});
    
  • Automatically close a pop up when another marker was clicked on?

    var nowOpen = null;
    [...]
    marker.addListener('click', function() {
      if (nowOpen) nowOpen.close();
      window.open(map, marker);
      nowOpen = window;
    });
    

This pretty much got me a static map with all the schools in less than 30 minutes of work.

Picking a start address

Now I wanted to be able to 1) pick an address, and 2) only show the schools that were reachable by public transport within a given time from that address.

I started by adding two input boxes in the HTML:

  • One to specify a time, in minutes.
  • One to select an address, a starting point.

For this second box, I wanted to have an address autocomplete that worked well. Once again, it was really easy to do:

// Find the input box autocomplete should work on.
var input = $("#address-from")[0];
// Attach the autocomplete functionality to it.
var autocomplete = new google.maps.places.Autocomplete(input);
// Limit the search to the map on the screen.
autocomplete.bindTo("bounds", map);

and then:

autocomplete.getPlace();

would just return the coordinates of the selected place.

Filtering the schools by distance

The filtering part was actually the hardest. Turns out that there is a very simple API (distancematrix) to fetch the distance between multiple addresses with Google Maps. However:

  • The API is limited to about 25 origins per request. I had ~700 schools.
  • The API is limited to a few requests per second, unless you pay for the API. I did not want to pay for a toy project.

What I ended up with works well and it is still not that hard:

  • Query the distance for the first 25 schools.
  • Wait some time. Repeat for the next 25 schools.
  • If an error is returned, retry the same schools after waiting some time.

Something like this turned out to work pretty well:

// List of the coordinates of the schools.
var schools = [ ... {lat, lng}, {lat, lng}, ...];
// Prepare to use distancematrix API.
var service = new google.maps.DistanceMatrixService();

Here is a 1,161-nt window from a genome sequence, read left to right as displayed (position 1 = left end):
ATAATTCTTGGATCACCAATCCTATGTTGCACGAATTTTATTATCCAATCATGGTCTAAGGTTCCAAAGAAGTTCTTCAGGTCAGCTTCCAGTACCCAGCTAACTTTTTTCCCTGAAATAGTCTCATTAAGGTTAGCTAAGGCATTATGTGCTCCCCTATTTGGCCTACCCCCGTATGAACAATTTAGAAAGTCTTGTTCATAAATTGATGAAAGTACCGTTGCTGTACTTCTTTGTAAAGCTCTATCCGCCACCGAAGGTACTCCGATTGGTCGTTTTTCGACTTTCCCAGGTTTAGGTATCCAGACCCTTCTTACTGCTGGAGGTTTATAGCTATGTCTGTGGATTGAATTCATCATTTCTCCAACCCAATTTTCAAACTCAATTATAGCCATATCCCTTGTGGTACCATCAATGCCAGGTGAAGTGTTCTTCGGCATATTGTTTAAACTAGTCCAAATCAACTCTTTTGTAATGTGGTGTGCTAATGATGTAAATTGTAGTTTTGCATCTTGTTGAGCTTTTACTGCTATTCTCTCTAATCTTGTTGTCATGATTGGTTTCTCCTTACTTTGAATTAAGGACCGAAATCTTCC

// Computes the distance for the 25 schools starting at
// offset start, and then the next 25, and so on.
var filterSome = function (start) {
  if (start >= schools.length) return;

  service.getDistanceMatrix({
    origins: schools.slice(start, start + 25),
    destinations: [autocomplete.getPlace().geometry.location],
    travelMode: 'TRANSIT',
  }, function(response, status) {
    // Retry same set of schools in 1 second if an error was received.
    if (status == "OVER_QUERY_LIMIT") {
      setTimeout(filterSome, 1000, start);
      return;
    }

    $.each(response.rows, function (key, value) {
      // [...] marker.setMap(null) or marker.setMap(map) to hide/show
      // schools, update a progress bar, add some text to the school
      // description.
    });

    // Move to the next set of schools if distance was computed correctly.
    setTimeout(filterSome, 1000, start + 25);
  });
};

// Start filtering schools from the beginning.
filterSome(0);

If you look at the html of the page at rome.rabexc.org, you can see that the code is a bit more complex, but not that much.

The main reasons for the difference is that I wanted to display a progress bar, as it would take about 30 seconds for the filtering to complete, and well, there's actually code to compute the time, and display or hide points accordingly.

Conclusions

Doing something like this 10 years ago would have probably been hard or unfeasible from the comfort of my home. Just finding good geolocation and route calculation APIs with public transports and related data would have been both hard and expensive.

As of today, I managed to put something together that is well usable in the time it would have taken to watch a movie, which hopefully will save me at least a few hours of planning, as we go through the list of apartments and actually find a daycare / pre-school we like.

The best part? The list from usrlazio.it is showing about ~600 - 700 schools, against the 10s I could find on maps / bing / google and similar. By manually checking some of them, it seems like they are indeed pre-schools and daycare, even though the information is often buried deep in their web sites (eg, elementary school that also provides pre-school, or religious estabilshment, ...).

The worst part? That same list seems manually maintained. The addresses, school names, and so on contain several errors or typos. Sometimes the address is a legal address, rather than where the school actually is, and sometimes the Google maps APIs could not figure out the typos or the correct address based on the text in the .pdf.

By skimming through the points and by double checking the addresses, I would say about 5% of the records have something wrong. The pop-up, though, is now showing all the data from the .pdf, and linking to a Google search. So it is pretty easy to sift through the errors.